American industry is trying to pull itself up and out of recession, while the high-tech industry faces increased competition from Japan. TRW Inc.'s executive vice-president, Charles Allen, has some ideas on how the process is going:
Reaganomics: ''I was pleased by the 1981 tax laws, less pleased with the 1982 ones. But the '82 laws were necessary to help reduce the overwhelming size of the deficit - an alarming development.''
Long-term R&D: ''We need more cooperation (in funding and tax breaks) between government and industry. In Japan they have this, while here it's a confrontation.'' Some of the biggest businesses, such as AT&T and IBM, are doing the most research, he says - yet government ''has a mind-set'' about antitrust suits, and this attitude could hurt the quality of thier research.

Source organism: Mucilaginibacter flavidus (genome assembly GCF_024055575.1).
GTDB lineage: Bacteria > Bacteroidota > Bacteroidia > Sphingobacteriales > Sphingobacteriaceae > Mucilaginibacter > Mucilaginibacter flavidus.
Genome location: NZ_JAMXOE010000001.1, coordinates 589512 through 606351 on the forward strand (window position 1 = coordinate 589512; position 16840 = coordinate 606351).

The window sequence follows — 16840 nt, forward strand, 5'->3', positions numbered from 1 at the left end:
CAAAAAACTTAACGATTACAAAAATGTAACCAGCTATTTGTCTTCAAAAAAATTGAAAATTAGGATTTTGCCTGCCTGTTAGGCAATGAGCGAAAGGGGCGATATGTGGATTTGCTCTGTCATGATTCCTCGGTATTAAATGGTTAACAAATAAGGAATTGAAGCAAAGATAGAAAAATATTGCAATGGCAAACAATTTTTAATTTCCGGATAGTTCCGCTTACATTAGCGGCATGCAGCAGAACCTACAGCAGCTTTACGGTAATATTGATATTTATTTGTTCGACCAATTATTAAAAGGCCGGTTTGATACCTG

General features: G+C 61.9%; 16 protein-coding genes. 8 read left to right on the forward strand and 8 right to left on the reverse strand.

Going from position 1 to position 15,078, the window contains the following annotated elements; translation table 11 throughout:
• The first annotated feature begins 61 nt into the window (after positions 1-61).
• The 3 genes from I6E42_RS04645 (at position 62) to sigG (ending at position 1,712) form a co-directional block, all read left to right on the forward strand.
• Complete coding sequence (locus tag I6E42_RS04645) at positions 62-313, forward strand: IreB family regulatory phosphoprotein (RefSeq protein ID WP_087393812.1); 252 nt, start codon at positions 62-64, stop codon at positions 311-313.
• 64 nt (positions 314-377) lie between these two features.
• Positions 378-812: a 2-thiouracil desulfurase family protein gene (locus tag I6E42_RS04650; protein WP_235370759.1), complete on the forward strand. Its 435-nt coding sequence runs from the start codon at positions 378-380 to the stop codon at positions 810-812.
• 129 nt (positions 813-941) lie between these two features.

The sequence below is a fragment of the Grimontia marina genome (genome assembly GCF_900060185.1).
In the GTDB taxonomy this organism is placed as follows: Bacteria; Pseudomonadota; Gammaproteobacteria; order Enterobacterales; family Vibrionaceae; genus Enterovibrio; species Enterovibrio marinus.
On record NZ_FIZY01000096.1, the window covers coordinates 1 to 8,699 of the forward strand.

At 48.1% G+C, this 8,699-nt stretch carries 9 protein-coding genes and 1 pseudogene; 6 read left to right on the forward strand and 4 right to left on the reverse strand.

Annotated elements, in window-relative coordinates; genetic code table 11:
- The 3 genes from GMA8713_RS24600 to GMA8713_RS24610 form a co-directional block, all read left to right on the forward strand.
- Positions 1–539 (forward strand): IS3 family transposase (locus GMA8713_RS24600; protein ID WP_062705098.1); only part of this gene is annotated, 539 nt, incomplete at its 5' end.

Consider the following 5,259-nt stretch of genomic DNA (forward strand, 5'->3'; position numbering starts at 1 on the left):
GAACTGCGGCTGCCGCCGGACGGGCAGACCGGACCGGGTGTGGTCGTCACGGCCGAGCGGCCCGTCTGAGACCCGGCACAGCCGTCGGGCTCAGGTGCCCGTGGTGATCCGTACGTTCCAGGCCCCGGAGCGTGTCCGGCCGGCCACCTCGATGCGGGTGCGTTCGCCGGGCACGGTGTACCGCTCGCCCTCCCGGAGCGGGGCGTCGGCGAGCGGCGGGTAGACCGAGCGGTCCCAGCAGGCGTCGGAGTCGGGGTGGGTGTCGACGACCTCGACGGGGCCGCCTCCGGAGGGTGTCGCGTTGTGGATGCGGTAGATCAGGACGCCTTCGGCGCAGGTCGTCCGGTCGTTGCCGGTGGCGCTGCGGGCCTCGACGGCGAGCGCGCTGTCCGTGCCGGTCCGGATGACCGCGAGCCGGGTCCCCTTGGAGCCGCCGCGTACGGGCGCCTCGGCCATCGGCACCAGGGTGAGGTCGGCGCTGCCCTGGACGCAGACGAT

Trade with Japan: ''We believe in free trade, not trade barriers. Restrictions on duties and US content in products is a mistake over the long run. It is one world, and we must let the free market run. However, Japan should loosen their protectionism and allow more entry of foreign goods.''
Engineering students: Mr. Allen is less concerned with quality than with quantity of graduates. ''They get good fundamental training, and their education doesn't stop with the degree. What I'm concerned about is the number of engineering graduates. They should be a much larger fraction of the total number of graduates.''
Last year TRW started a program with universities - both business and engineering schools. TRW's senior executives work with the schools to help influence decisions on the curriculum. Allen's school has been the University of California at Los Angeles, which he says is ''receptive'' to TRW input.